PROJECTED ORDER OF FINISH
1. Falcons 11-5
2. Saints 10-6
3. Panthers 9-7
4. Buccaneers 3-13
Last season the NFC South was a dumpster fire.
At one point it was possible for a 10-loss team to make the playoffs. Thankfully that did not happen.
After being eliminated from playoff contention, Tampa Bay immediately entered into the race for the first overall pick.
And boy did they lose… to win the chance to draft first overall.
Tampa used the first overall pick to select Jameis Winston, quarterback from nearby Florida State. While Winston has the physical attributes to succeed in the NFL, there are some issues.
Such as stealing crab legs from a grocery store that resulted in him being kicked off the Florida State baseball team. And then on draft day posting a picture on social media of him with a plate of crab legs.
Standing up in the middle of a student congregation area and yelling, “Fuck her right in the pussy.” Apparently it is a meme of sorts.
And the rape allegation resulting in the accuser filing a Title IX lawsuit against Florida State earlier this year and the accuser suing Winston in April.
I suppose the Buccaneers did their homework and decided to take a chance on Winston understanding the risks.
I expect Winston to undergo the same experience as Titans quarterback Marcus Mariota, the growing pains of adjusting from the college to the pro game. One thing that Winston has that Mariota doesn’t have is something that resembles a supporting cast: running back Doug Martin and wide receiver Mike Evans. Martin is looking to rebound from two injury plagued seasons while Evans is looking to build upon his 1,000-yard receiving rookie season.
Division champion Carolina will have a difficult time defending their divisional crown. They will be a tough match-up week-to-week with Cam Newton under center but the loss of receiver Kelvin Benjamin will keep Carolina around .500.
Both the Falcons and Saints have improved to regain control as the top two teams of the division. The goal for the Falcons is to keep their receiving corps healthy. But here is something else to consider and this is from the FiveThirtyEight nerds.
1. Does Matt Ryan need to be elite for the Falcons to win the Super Bowl?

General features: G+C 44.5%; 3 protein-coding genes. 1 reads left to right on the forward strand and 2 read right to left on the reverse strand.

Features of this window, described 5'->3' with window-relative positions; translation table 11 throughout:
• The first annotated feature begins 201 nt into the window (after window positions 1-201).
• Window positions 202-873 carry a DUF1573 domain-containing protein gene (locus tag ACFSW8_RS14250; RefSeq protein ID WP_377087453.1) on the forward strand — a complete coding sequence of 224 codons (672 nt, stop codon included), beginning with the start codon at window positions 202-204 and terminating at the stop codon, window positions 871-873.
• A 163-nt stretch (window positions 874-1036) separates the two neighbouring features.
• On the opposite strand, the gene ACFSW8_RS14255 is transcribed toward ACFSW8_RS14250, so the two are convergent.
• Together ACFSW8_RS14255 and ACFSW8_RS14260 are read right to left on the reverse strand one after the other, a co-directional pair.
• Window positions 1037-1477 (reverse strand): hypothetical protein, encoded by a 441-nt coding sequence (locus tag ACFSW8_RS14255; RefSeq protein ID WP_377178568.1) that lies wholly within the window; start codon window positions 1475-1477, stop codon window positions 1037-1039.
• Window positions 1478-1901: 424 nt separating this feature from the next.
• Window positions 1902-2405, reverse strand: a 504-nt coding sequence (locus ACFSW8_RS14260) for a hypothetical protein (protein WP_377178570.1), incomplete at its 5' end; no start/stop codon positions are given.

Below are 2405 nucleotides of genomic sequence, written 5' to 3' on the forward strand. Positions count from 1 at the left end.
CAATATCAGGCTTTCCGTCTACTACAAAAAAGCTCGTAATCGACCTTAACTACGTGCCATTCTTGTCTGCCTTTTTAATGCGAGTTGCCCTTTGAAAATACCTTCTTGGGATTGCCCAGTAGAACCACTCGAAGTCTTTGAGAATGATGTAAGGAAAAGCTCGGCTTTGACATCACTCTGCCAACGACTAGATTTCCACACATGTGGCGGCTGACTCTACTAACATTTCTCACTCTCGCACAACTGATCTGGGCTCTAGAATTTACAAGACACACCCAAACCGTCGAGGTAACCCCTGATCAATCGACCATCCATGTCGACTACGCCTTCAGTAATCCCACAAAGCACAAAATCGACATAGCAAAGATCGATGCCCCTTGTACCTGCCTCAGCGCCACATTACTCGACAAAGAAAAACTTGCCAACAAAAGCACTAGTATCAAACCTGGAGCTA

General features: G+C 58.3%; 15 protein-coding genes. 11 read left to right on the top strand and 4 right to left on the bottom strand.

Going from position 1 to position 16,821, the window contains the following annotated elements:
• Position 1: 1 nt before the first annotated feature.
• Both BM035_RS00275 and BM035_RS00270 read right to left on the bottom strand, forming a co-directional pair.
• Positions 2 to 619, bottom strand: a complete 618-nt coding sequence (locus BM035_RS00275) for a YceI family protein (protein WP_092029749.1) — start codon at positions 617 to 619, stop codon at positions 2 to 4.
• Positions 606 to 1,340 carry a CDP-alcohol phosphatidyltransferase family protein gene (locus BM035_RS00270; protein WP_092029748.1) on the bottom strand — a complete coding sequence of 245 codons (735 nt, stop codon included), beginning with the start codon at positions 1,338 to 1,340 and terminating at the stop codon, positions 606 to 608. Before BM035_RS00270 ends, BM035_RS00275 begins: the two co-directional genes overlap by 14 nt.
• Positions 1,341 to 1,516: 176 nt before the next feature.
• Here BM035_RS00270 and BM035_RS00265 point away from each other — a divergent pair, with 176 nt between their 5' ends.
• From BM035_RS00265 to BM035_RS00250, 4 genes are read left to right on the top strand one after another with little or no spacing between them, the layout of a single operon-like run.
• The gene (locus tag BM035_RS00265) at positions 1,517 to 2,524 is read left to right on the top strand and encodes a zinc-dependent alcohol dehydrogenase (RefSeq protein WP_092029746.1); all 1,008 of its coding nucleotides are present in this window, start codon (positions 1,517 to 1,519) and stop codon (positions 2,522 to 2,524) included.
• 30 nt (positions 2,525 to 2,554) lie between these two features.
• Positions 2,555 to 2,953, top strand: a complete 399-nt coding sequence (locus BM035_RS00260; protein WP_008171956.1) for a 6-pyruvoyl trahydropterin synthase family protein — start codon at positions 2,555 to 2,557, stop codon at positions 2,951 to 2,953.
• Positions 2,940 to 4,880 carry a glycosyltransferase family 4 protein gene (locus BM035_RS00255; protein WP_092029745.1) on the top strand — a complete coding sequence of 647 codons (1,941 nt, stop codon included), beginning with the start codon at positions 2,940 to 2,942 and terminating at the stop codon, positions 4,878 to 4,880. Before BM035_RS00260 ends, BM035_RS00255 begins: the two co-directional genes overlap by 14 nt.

2. How bad is Drew Brees expected to decline?
FiveThirtyEight calculated Adjusted Net Yards per Attempt (ANY/A) which is based on a QB’s pass yards, pass attempts, interceptions, touchdowns, sacks, and sack yardage. The calculation is shown in the footnotes.
Here is a list of quarterbacks who had at least 10 regular-season starts, ranked #1 in ANY/A, and won the Super Bowl from 1990-2014.
1991: Mark Rypien (WSH)
1994: Steve Young (SF)
1999: Kurt Warner (STL)
2006: Peyton Manning (IND)
2009: Drew Brees (NO)
And all of those quarterbacks were Super Bowl MVP.
To put the numbers in perspective, Cowboys quarterback Troy Aikman ranked 3rd in ANY/A in 1992 and 2nd in 1993 and 1995. Brett Favre was ranked 2nd in 1996 and 1997 and split Super Bowls. Kurt Warner was ranked #1 in ANY/A from 1999-01 and was 1-1 in Super Bowls with the Rams.
In the two Super Bowls between the Patriots and Giants, Tom Brady was ranked #1 in 2007 and #2 in 2011 while Eli Manning – who won those games and was the Super Bowl MVP of both games – was ranked #19 in 2007 and #5 in 2011. Brady’s ANY/A ranking in his Super Bowl winning seasons: 12 (2001), 9 (2003), 8 (2004), and 7 (2014).
Ben Roethlisberger 2008 was the lowest ranked Super Bowl winning quarterback in ANY/A, who met the 10 regular-season starts requirement. Only one Super Bowl winning team did not meet the qualifying mark: the 2000 Baltimore Ravens.
The result? You don’t need to be the best at ANY/A, but it helps to be close. And I am sure if I wanted to I could research the numbers further on how many times did a Super Bowl feature QBs ranked in the Top 5 or 10 in ANY/A.
Memo to self… Bookmark for Super Bowl
L 50 post.
The second question was how much will Drew Brees decline. I have been hearing this among people predicting the Saints season and fantasy owners.
What FiveThirtyEight discovered is that Brees’ decline is being greatly exaggerated.
Which is why I think these numbers support why I think the Saints and Falcons will make a return to the playoffs in 2015.